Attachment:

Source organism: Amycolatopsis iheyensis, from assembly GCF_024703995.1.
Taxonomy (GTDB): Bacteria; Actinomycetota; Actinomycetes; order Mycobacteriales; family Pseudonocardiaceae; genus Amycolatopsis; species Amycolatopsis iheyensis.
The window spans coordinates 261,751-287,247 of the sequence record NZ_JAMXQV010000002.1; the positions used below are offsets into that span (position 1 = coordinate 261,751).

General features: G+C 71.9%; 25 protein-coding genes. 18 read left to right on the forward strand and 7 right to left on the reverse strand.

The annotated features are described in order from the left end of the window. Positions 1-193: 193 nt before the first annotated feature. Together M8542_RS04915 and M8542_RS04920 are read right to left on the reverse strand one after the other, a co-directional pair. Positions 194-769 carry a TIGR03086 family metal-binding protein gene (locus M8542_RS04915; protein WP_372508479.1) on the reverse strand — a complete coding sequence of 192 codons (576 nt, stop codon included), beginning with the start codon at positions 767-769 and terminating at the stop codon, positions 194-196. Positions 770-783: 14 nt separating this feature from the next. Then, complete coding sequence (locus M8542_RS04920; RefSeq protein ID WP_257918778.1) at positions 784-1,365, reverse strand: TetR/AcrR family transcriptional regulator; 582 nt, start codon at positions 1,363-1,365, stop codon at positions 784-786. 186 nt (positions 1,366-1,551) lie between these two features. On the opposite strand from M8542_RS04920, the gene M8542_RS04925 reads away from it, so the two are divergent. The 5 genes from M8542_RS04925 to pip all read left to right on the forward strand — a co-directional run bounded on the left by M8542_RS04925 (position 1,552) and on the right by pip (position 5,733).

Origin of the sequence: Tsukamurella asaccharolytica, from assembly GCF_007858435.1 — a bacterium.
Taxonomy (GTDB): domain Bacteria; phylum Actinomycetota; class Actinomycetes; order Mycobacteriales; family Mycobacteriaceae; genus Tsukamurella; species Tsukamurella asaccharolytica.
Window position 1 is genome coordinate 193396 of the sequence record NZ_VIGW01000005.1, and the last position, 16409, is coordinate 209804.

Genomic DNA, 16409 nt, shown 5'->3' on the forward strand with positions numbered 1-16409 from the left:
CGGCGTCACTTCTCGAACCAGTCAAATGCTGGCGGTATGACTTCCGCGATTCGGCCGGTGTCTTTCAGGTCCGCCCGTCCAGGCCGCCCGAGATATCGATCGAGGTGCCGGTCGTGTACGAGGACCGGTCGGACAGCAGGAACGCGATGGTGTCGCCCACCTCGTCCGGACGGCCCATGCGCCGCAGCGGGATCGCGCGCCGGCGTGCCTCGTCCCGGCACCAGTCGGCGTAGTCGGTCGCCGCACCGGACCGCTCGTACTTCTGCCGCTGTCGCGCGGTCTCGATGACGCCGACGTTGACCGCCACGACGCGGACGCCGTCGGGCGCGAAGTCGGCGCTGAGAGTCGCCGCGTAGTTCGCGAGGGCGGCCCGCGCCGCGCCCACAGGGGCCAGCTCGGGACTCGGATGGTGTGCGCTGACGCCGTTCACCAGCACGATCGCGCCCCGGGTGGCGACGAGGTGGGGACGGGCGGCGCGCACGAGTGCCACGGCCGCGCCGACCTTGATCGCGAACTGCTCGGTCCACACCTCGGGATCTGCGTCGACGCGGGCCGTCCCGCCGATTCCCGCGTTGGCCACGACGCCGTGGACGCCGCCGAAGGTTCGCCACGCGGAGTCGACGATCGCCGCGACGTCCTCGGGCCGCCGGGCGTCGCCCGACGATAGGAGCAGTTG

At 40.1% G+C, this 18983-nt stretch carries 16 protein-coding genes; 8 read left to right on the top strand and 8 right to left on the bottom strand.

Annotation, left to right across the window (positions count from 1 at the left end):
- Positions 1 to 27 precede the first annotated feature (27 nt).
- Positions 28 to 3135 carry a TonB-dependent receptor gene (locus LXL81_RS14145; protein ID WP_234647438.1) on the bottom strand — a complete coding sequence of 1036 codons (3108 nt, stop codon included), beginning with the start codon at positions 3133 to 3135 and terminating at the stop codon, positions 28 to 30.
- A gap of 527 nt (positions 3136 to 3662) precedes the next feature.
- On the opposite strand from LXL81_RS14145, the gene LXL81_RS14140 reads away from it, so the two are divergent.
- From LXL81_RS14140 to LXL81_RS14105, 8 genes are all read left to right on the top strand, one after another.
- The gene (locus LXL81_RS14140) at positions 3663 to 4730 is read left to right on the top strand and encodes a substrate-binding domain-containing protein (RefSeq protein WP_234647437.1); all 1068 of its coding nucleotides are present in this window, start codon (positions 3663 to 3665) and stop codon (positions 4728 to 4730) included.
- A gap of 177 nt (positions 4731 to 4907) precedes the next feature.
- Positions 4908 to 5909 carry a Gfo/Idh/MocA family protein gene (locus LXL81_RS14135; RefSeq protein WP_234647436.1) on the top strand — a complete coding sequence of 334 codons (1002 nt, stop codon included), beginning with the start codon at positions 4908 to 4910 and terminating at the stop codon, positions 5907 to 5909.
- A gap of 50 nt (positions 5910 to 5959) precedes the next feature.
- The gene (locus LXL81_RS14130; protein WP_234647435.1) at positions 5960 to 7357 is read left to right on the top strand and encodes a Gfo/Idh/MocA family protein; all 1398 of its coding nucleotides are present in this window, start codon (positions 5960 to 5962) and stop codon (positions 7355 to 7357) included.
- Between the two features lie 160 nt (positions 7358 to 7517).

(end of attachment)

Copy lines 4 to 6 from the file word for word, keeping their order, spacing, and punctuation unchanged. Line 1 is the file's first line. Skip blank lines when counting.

General features: G+C 71.9%; 25 protein-coding genes. 18 read left to right on the forward strand and 7 right to left on the reverse strand.

The annotated features are described in order from the left end of the window. Positions 1-193: 193 nt before the first annotated feature. Together M8542_RS04915 and M8542_RS04920 are read right to left on the reverse strand one after the other, a co-directional pair. Positions 194-769 carry a TIGR03086 family metal-binding protein gene (locus M8542_RS04915; protein WP_372508479.1) on the reverse strand — a complete coding sequence of 192 codons (576 nt, stop codon included), beginning with the start codon at positions 767-769 and terminating at the stop codon, positions 194-196. Positions 770-783: 14 nt separating this feature from the next. Then, complete coding sequence (locus M8542_RS04920; RefSeq protein ID WP_257918778.1) at positions 784-1,365, reverse strand: TetR/AcrR family transcriptional regulator; 582 nt, start codon at positions 1,363-1,365, stop codon at positions 784-786. 186 nt (positions 1,366-1,551) lie between these two features. On the opposite strand from M8542_RS04920, the gene M8542_RS04925 reads away from it, so the two are divergent. The 5 genes from M8542_RS04925 to pip all read left to right on the forward strand — a co-directional run bounded on the left by M8542_RS04925 (position 1,552) and on the right by pip (position 5,733).

Origin of the sequence: Tsukamurella asaccharolytica, from assembly GCF_007858435.1 — a bacterium.